I just turned 20, and I can tell you honestly, no one is more surprised about it than me. It sort of creeps up on you, especially as you log through the daily grind of tests, papers, assignments, meetings and parties. And then, unexpectedly, you have just turned one year older. And in my case, you finally stop being a teenager altogether.
Given my unique birthday situation, I was in a prime position to analyze that most fundamental of birthday customs: getting presents. If you're like me, you've been getting presents from your immediate family and lots of your friends for most of you life. And though the kinds of presents have changed, their steady appearance has never waned. I'll be traveling down to Mississippi for alternative Spring Break this year, so all of my presents consisted of supplies for that trip. Just so you know, there is nothing quite as surreal as unwrapping a gift box of anti-diarrhea medicine. However, along with all the antifungal ointment, I was also given an incredibly precious gift.
My dad gave me his field coat. He wore it in the military, and it managed to stay in great condition for over 30 years and across three different continents. I am not entirely convinced he really knew how much it meant to me. I think he was more concerned on giving me something I could throw away if it got too dirty. Still, the whole experience gave me a new outlook on what a gift should be.
For an example of what giving should not be, take MTV's My Super Sweet 16. At first, I thought it was all the undeserved money and attention that made me hate the show. After all, people have labored all their lives for important causes, and have never gotten this sort of glitzy reward. But upon further thought, I've decided that it's the people that drive us crazy: petulant, stuck-up, arrogant brats yelling at their hopelessly weak parents to buy them more and more things. It goes deeper than that, though. It's the knowledge, all too clear to us, that by her very nature, Ms. Sweet 16 will not be happy with her Lamborghini or BMW by the time she is 18. It's the knowledge that despite all the amazing gifts she has been given, they are not going to be good enough to satisfy her.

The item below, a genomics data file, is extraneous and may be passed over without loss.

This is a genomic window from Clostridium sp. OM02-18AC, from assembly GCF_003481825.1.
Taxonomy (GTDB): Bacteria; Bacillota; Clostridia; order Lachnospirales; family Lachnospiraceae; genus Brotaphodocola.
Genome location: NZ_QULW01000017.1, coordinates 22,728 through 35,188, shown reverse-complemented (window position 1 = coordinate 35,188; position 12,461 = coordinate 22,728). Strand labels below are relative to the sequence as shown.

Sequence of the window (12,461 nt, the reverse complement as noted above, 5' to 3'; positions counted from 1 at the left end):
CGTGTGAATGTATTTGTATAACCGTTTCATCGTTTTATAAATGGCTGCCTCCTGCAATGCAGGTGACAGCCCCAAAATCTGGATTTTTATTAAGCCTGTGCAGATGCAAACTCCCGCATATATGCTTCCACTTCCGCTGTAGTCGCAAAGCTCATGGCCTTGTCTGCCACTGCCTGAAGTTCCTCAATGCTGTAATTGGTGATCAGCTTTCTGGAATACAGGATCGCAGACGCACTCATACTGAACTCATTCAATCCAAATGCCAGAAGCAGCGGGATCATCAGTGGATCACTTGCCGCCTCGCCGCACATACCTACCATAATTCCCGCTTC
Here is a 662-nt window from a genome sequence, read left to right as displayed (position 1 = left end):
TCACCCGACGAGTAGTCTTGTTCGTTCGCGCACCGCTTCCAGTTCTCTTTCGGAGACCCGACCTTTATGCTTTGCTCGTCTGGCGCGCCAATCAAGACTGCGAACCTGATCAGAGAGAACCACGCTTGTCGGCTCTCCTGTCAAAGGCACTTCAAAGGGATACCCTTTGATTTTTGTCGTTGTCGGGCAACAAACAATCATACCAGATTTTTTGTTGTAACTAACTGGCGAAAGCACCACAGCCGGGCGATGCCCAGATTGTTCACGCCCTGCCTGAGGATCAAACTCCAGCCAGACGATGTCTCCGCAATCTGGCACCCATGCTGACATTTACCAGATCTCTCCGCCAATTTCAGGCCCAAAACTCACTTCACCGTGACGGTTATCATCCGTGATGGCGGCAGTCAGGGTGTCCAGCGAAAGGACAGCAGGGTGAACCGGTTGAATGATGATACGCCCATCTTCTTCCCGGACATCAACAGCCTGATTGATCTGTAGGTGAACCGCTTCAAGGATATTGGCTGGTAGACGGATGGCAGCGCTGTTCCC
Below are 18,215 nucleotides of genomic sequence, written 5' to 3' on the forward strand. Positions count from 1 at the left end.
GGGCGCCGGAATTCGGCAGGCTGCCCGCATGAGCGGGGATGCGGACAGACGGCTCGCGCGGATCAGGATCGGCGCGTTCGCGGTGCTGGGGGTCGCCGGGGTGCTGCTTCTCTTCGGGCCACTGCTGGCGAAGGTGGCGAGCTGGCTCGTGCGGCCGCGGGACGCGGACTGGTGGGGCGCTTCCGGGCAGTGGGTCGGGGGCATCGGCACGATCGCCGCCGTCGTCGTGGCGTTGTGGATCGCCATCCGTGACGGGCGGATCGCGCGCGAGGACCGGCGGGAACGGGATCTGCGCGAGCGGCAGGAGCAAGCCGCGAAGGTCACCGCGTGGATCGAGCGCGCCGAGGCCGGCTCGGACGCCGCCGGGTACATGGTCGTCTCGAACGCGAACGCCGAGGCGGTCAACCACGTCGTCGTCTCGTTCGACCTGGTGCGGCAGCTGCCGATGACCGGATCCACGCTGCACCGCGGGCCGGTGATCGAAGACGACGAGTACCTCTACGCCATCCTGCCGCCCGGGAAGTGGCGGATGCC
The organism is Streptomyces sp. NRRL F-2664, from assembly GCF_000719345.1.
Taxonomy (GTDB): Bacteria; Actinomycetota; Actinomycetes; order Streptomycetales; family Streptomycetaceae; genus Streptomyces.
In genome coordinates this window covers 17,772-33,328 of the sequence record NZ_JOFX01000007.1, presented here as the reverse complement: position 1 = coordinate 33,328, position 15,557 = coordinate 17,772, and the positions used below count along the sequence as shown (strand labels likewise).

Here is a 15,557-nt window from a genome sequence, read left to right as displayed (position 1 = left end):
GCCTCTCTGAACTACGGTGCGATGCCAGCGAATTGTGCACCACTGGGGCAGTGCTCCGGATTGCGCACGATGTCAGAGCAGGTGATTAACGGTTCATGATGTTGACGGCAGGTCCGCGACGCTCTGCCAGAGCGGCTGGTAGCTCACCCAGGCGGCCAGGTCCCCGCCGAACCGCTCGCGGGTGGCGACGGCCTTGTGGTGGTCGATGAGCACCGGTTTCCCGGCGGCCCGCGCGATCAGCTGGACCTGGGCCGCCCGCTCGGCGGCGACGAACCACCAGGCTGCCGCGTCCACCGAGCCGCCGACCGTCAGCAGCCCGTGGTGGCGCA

A lot of people rail against materialism, its inherent corruption and social degradation, etc. You definitely won't find me in the camp. I'm not going to lie, I like having things, and I like giving other people things. And I don't expect the majority of people in this country to give up capitalism any time soon; the fact is, it is just too lucrative. What I'm advocating is to get your mom, dad, best friend, or significant other the right kind of thing. And dear God, that does not mean the most expensive kind of thing. What it means is to give them something that is completely a part of you. It's hopefully something that has a meaning, a memory or a history, attached to it. Maybe you made it, or maybe it had a hand in helping to make you who you are today. Give something, in other words, that you don't really want to give up. That, not cars or parties or jewelry, shows how much you care about a person.